When we were researching our story “What Lawyers See When They Look at Editorial Photography Contracts,” which appeared in the June issue of PDN, we asked photographers to tell us about editorial contracts they feel are unfair to photographers. We received a copy of a Condé Nast contract sent to a photographer in 2013 as that photographer was preparing to work for the media company for the first time. It was a work-for-hire agreement, and the “Grant of Rights” clause reads as follows:
It is agreed that the Work(s) shall be work(s)-made-for-hire within the meaning of the U.S. Copyright Act, and Company shall own all rights, including copyright, therein throughout the world. In the event any of the Work(s) are determined not to be work(s)-made-for-hire for any reason, Contributor hereby transfers and assigns the entire copyright (for the full term of copyright), throughout the world, in any and all media and forms of publication, reproduction, transmission, distribution, performance, adaptation, enhancement and display now in existence or hereafter developed, in each Work to Company. Company may also use the Work(s) and/or Contributor’s name and/or likeness in publishing, promoting, advertising and publicizing anything in which a Work appears, and authorize others to do so.
A cover letter addressed to the photographer indicated that this was the publisher’s “standard contributor agreement” and that it would cover “all of your projects for Advance Magazine Publishers Inc.,” the parent company of Condé Nast, which owns Vogue, Bon Appétit, The New Yorker, Glamour, Wired and Pitchfork, among several other publications.
Had the photographer signed the agreement, it is feasible that any photos created under that agreement could be used by any publication or media outlet owned by Advance Magazine Publishers Inc. Their holdings also include several local newspapers and websites.
The photographer refused to sign the work-for-hire agreement, and was then sent a different agreement. The second agreement specified that the photographer owned the copyright for works created for Advance Magazine Inc. and Condé Nast.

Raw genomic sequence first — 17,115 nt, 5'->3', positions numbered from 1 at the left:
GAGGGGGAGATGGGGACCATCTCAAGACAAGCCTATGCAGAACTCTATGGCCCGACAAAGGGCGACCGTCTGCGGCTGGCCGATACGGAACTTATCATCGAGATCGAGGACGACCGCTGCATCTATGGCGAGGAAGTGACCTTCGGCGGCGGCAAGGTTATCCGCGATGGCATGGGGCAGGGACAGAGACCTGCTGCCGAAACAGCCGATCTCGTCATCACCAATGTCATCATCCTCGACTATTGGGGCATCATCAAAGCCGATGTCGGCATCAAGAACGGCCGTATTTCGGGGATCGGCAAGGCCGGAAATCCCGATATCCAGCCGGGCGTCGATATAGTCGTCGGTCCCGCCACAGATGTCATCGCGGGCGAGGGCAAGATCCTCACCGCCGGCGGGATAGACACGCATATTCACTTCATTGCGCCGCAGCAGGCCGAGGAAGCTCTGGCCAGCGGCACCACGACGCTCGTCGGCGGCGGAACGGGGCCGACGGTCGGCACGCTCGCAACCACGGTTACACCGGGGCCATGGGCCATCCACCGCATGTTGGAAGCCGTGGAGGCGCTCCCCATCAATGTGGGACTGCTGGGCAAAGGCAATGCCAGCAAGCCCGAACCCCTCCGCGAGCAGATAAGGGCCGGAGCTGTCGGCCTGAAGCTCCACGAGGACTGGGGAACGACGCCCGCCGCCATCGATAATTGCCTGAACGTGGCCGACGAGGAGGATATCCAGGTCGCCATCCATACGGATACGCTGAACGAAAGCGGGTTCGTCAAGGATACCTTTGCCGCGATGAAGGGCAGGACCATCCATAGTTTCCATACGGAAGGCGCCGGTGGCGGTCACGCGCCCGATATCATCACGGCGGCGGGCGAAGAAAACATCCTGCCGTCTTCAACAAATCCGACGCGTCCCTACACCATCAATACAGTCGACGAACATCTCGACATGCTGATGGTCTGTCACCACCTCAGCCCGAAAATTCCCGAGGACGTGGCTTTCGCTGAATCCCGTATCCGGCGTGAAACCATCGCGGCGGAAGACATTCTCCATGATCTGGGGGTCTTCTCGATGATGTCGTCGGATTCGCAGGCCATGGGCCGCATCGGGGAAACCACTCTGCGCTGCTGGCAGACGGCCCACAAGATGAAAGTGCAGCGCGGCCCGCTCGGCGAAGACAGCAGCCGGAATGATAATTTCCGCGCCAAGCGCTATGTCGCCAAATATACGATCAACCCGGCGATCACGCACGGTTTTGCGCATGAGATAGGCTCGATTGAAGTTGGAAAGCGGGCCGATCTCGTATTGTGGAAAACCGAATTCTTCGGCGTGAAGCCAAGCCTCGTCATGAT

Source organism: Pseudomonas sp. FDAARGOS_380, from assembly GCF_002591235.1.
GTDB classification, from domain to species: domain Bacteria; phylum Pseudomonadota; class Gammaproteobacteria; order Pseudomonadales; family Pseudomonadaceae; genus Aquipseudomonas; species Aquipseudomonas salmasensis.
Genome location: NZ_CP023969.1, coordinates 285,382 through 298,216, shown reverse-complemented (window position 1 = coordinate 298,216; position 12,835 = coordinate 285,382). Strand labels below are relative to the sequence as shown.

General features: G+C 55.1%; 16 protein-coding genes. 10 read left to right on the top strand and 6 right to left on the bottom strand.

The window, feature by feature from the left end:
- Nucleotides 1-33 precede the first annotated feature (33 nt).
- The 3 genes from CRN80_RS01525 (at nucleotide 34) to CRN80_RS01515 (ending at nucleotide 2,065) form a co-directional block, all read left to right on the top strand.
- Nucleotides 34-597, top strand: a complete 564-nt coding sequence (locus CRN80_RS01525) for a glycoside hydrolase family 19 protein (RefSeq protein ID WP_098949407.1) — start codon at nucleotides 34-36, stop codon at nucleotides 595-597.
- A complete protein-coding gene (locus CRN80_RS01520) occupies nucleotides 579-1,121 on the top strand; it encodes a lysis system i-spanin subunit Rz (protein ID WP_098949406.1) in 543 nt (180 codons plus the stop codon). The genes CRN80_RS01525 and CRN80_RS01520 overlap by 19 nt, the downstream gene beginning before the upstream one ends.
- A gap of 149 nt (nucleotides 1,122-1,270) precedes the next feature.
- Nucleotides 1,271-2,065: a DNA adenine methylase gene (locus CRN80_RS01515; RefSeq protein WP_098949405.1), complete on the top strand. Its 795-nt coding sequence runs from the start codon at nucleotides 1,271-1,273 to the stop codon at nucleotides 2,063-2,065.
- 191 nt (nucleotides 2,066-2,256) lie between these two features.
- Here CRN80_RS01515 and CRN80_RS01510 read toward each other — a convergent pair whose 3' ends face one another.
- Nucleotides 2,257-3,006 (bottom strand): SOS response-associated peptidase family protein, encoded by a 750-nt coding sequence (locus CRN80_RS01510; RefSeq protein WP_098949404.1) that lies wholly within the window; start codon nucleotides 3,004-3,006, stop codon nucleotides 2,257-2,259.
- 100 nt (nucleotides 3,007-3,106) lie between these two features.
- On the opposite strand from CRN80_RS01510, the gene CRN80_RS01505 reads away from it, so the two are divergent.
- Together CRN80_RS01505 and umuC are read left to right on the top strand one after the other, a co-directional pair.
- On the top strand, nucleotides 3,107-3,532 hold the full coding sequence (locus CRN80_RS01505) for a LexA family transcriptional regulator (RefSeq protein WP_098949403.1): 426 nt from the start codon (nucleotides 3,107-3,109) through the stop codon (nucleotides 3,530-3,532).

The second contract was not without its problems, however. In our story “What Lawyers See When They Look at Editorial Photography Contracts,” Mickey H. Osterreicher, Esq., who is General Counsel for the National Press Photographer’s Association, noted several problematic provisions in a Condé Nast contract we received. “While the freelancer may own the copyright, the broad rights granted to the company herein may severely reduce and limit the freelancer’s ability to market and use his or her own work under that copyright,” he wrote. Osterreicher also felt there were “Very favorable rates to the company for foreign republication” of the images.
While the second agreement was more fair to the photographer, it’s notable that Condé Nast tried to get the photographer to sign an unfair agreement in the first place and only offered the photographer a more equitable agreement when they stood up for their rights.
Related: Unfair Editorial Photo Contracts: VICE Wants “All of Photographer’s Rights”
Survey Results: Why is the Editorial Market Unfair to Photographers?
What Lawyers See When They Look at Editorial Photography Contracts (For PDN subscribers; login required)
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